THE PROS & CONS
- What’s Good: Sublime powertrain, sports car moves, refined and comfortable.
- What’s Bad: No more manual transmission, expensive.
A part of me didn’t want to like the new BMW 3-series. Even after I’d heard many good things. It felt like the car let me down before even getting close to slipping behind the wheel.
I ‘ve owned a few examples of the 3-Series and still have one today. It was once Munich’s bread and butter car and I’ve always had a soft spot for them. There was and still is a lot to like: powerful and efficient inline-6 engines, rear-wheel drive, perfect steering, a balanced chassis, and space for up to five. They’ve always been versatile, and most of all fun.
But my favourite thing about the 3-Series? It’s always been available with a manual transmission, which isn’t exactly common in a near-luxury sedan today.
BMW was one of a diminishing number of automakers that held on to their 3-pedal transmissions, offering it on many of their models big and small. But over time they were dropped, one by one, as consumer preferences evolved. The 3-series, however, stubbornly held on to its third pedal, spitting in convention’s face.
That is until now, at least. With the arrival of the seventh-generation 3 series on North American soil the manual is gone, which made me sad.
Getting over that fact, it’s hard to blame the company. No one buys stick shifts anymore. Once-upon-a-time it was the cool thing to do and learning how to drive stick was like a rite of passage. But that was then and the world has changed. Now, even those that proudly brandish #savethemanuals all over social media are probably driving home in their automatic crossover. “Traffic,” you’ll hear them say.
Ok, so there’s no more manual. Lots of great cars don’t have them anymore. And being an auto scribe, it’s my job to drive as many new cars as I possibly can.
So I borrowed this M340i xDrive from BMW and spent a week driving it all over the place. These are my thoughts:
No manual on a BMW 3-series is a big change, but what hasn’t changed is its familiar silhouette. The 3-series has always had a body that at once appears muscular and lean, its skin stretched tight as a drum over the greasy bits underneath. The overhangs are tiny and the proportions reflect its sporty rear-wheel drive underpinnings. This is a car that looks like it’s moving when standing still. There are no frills, no wings, or boy-racer fins and splitters. There’s just a quiet confidence that could be interpreted as boring by some, but for the 3-series faithful this is exactly in line with generations past.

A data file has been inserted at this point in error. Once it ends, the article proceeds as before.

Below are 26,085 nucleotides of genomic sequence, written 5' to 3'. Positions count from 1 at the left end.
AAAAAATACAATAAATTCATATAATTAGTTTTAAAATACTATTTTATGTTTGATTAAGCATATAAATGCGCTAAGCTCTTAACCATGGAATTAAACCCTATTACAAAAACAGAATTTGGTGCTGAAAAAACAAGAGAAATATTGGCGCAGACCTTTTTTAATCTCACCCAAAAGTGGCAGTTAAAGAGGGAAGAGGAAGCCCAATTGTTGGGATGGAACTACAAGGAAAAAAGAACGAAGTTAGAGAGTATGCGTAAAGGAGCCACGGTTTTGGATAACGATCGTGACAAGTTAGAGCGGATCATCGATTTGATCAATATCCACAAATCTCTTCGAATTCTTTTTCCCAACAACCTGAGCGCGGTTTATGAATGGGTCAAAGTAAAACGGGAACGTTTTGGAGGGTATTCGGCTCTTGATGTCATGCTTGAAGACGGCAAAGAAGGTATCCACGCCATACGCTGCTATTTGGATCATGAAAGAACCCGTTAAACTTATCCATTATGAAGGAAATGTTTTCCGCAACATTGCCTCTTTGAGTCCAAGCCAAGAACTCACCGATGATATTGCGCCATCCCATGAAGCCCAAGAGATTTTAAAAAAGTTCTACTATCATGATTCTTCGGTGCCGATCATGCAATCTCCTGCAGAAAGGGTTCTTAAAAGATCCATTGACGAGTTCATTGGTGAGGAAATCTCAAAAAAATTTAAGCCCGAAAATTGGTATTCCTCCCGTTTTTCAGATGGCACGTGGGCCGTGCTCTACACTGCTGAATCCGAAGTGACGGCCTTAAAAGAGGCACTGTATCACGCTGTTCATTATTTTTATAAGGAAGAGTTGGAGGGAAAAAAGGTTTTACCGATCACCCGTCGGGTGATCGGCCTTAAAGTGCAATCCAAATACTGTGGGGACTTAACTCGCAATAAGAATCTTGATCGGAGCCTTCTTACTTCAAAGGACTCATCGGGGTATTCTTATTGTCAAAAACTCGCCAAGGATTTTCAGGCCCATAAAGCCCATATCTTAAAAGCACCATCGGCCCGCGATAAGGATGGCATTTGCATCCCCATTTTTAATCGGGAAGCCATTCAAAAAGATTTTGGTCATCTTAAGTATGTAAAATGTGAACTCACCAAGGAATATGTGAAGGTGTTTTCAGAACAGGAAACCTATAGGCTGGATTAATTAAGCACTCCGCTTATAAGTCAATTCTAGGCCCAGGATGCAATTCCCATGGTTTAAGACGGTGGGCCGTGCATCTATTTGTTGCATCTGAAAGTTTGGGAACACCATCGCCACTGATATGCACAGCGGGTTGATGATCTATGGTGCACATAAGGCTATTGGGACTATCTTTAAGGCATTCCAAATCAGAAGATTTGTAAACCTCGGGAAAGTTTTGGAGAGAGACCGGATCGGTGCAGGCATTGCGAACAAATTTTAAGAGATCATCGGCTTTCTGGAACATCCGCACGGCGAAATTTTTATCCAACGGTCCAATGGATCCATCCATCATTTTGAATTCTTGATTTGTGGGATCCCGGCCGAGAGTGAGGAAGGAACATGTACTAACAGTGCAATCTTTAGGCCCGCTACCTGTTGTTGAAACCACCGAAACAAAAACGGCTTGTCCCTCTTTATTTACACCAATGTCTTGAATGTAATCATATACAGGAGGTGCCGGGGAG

Elements like integrated exhaust tips, cerium grey trim and badging, 19-inch wheels, and a different, if slightly odd, kidney grille treatment give the car a more upscale feel. Thankfully those grilles aren’t as exaggerated as what we’ve been shown on the upcoming 4-Series which will basically be the same car underneath its coupé bodywork.
Interior is a tech hotbed
The cabin is all-new, growing slightly in most areas. It gets the latest in BMW corporate interior design and technology.
It starts with two large digital displays: a 12.3-inch screen for the instruments and a 10-inch touchscreen in the middle. Rather than combine them into one seamless panel à la Mercedes, the centre display sort of waterfalls into the other but remains separate. The effort looks much better integrated into the dashboard than the previous generation where it seemed like an afterthought.
Dark open-pore wood trim doesn’t show fingerprints and an optional leather-covered dash is more 5-series than 3. The overall quality is a big step up from the last generation which drew its fair share of quality complaints from the brand faithful. The controls and switchgear and even the Cognac leather upholstery all feel better than ever.
iDrive 7 is the latest and greatest iteration of BMW’s infotainment software. The touchscreen is easy to use and very responsive with everything loading at the speed you’d expect from the latest smartphones. A redundant rotary controller and even the gimmicky gesture controls combine to make interacting with the system less distracting when on the move. Customizable widgets allow you to organize what you want to see on one screen and user-creatable profiles make it a more personal experience, especially if there are multiple drivers in the household.